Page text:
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ISSN: 2157-2526
Journal of Bioterrorism & Biodefense
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Lack of Adequate Surveillance of Biological Threats is a Peril to Global Public Health

Mingtao Zeng* and Maria T. Arévalo

Department of Biomedical Sciences, Center of Excellence for Infectious Diseases, Paul L. Foster School of Medicine, Texas Tech University Health Sciences Center, 5001 El Paso Drive, El Paso, Texas 79905, USA

*Corresponding Author:
Mingtao Zeng
Department of Biomedical Sciences
Center of Excellence for Infectious Diseases
Paul L. Foster School of Medicine
Texas Tech University Health Sciences Center
5001 El Paso Drive, El Paso, Texas 79905, USA
Tel: +1 915 7831241 ext 253
Fax: +1 915 7831271
E-mail: [email protected]

Received Date: November 19, 2012; Accepted Date: November 21, 2012; Published Date: November 24, 2012

Citation: Zeng M, Arévalo MT (2012) Lack of Adequate Surveillance of Biological Threats is a Peril to Global Public Health. J Bioterror Biodef S4:e001. doi: 10.4172/2157-2526.S4-e001

Copyright: © 2012 Zeng M, et al. This is an open-access article distributed under the terms of the Creative Commons Attribution License, which permits unrestricted use, distribution, and reproduction in any medium, provided the original author and source are credited.

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Vigilance is essential if we are to be prepared against biological threats stemming from bioterrorist attacks to emerging infectious diseases. Surveillance can provide valuable information for risk assessment and to make decisions on which pathogens to target with the most attention to development and stockpiling of pre- and postexposure prophylactic vaccines, drugs, or therapies. However, deciding on what probable bioweapon threats and emerging infectious diseases to invest time and resources on poses a challenge, especially during harsh economic times or in poorer regions. Should we thus, attempt to focus on the most plausible threat or the most devastating threat to occur even if it appears to be less probable?

The U.S. Centers for Disease Control and Prevention (CDC) states that an airborne biological agent has the greatest potential to massively spread with an overwhelming impact [1]. Indeed, some of the agents classified as high priority biological threats to national security, or Category A agents can be transmitted through an inhalational route. Category A agents are those that can be easily dispersed or transmitted, have high mortality rates, can cause public panic, and thus require public health preparedness [1]. Category A agents that can be transmitted through inhalational route or can be aerosolized include Bacillus anthracis (anthrax), Yersinia pestis (plague), Variola major (smallpox), Francisella tularensis (tularemia) [2] and filoviruses (viral hemorrhagic fevers) [3]. One can argue that while disease caused by these agents can be devastating, natural exposure to these agents is rare [3]. However, the 2001 anthrax mailings in the U.S. served as a reminder of the looming threat of bioterrorism to cause illness, death, and widespread social and economic turmoil [4]. Furthermore, naturally occurring airborne infectious agents can still emerge and overwhelm us as were the cases during the global outbreaks in 2003 of severe acute respiratory syndrome associated coronavirus (SARS-CoV) and in 2009 of pandemic H1N1 influenza virus. Thus, surveillance for naturally occurring contagions should also be of high priority. Not surprisingly, the World Health Organization (WHO) assures that strengthening the surveillance systems for natural outbreaks is the best approach in preparing for and halting bioterrorist attacks [4].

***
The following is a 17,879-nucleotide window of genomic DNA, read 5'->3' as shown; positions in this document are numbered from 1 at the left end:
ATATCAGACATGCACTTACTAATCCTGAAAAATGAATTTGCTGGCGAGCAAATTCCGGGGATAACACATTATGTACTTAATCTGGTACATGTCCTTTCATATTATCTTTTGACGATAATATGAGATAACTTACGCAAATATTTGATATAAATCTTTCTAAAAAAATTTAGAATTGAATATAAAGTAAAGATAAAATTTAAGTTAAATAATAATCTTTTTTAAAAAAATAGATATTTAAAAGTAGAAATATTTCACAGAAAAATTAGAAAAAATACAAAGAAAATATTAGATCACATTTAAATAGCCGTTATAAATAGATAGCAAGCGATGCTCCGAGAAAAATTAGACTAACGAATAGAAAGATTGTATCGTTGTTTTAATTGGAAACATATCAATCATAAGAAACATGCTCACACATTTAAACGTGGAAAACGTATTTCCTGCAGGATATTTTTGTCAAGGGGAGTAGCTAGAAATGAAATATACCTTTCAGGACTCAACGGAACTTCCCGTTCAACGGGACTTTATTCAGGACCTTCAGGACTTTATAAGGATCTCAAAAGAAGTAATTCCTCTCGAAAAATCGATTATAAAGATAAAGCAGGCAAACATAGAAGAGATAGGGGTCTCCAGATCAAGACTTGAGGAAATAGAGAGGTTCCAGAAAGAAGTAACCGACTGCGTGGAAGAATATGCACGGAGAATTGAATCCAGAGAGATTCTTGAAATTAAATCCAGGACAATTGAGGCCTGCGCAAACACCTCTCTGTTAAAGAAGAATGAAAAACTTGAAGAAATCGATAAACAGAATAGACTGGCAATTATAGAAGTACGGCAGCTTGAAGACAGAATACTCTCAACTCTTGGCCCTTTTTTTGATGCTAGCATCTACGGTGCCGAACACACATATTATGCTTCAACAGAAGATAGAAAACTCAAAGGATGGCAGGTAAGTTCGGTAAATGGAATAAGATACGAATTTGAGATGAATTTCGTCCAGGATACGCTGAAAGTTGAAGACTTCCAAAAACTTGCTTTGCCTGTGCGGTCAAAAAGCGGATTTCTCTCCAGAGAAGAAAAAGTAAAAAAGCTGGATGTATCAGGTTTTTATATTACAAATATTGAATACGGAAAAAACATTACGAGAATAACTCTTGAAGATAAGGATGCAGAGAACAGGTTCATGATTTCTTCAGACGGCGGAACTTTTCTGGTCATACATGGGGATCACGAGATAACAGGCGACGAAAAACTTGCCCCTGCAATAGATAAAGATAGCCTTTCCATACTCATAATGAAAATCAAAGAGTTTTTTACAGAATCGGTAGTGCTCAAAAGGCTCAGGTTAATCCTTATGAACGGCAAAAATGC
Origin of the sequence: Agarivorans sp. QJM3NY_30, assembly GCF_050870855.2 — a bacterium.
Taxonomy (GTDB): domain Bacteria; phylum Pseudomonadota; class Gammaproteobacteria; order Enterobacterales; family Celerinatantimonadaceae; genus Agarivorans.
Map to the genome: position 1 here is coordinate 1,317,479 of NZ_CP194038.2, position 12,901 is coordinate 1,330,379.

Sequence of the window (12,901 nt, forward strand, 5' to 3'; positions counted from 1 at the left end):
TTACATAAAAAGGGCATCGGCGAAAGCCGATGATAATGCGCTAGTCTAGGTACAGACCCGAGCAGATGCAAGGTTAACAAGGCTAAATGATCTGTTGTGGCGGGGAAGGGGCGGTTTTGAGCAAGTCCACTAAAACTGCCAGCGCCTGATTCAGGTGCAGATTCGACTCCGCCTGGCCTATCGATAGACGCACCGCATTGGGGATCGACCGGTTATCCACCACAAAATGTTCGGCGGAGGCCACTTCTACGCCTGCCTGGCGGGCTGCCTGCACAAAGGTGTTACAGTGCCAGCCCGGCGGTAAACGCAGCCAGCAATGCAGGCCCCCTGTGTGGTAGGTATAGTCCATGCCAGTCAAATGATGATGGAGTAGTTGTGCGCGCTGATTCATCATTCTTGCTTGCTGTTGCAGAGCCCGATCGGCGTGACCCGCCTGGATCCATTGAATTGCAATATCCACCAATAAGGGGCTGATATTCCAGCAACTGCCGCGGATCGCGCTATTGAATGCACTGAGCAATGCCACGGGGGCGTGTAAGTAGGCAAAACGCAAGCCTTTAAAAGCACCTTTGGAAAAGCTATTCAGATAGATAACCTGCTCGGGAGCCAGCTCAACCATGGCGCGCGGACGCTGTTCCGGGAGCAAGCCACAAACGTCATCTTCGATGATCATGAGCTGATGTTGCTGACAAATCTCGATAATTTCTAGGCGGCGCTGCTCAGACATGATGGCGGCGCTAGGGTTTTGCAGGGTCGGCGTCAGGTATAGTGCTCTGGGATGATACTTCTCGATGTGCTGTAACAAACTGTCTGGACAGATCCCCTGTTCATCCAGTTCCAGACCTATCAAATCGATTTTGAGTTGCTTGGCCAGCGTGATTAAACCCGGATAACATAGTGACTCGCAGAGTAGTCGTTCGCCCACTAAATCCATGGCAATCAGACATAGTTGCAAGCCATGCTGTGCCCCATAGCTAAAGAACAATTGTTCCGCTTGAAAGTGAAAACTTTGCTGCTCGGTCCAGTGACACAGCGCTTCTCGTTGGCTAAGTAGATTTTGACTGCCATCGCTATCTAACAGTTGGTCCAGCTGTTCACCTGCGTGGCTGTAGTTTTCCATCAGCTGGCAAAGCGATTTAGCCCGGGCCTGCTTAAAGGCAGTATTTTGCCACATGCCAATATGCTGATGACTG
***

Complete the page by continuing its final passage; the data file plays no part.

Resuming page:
Lack of vigilance has enabled other naturally occurring diseases to catch us by surprise. One example is that of HIV/AIDS. First identified in the 1980s, the number of new infections did not become stable until 2000, and about 33 million individuals were affected by 2009 [5]. HIV/ AIDS was allowed to rapidly expand throughout the globe for decades before more adequate surveillance, research, and investment caught up to stabilize the number of new infections and provide treatments for those already infected with HIV. In addition, vector-borne diseases, largely ignored after the successful mosquito extermination programs of the 1960s are again contributing to human diseases [4]. Such is the case with emergence and global expansion of flavi viruses, which can be blamed on the current lack of mosquito control, population growth, increased urbanization and globalization, and overall inadequate investment [6].

The point is that at times, a seemingly less important biological threat can actually be more impactful than previously predicted or even observed. Something will always be missed with a minimalistic approach to surveillance. So may be the answer is not to focus all attentions on any one set of contagious biological agents, but to increase local, state, and global cooperation to more effectively use current surveillance efforts, expand upon others when possible, and to develop treatments. Truly global cooperation may seem like a very difficult goal to reach, but the world should not wait until the next pandemic calamity.

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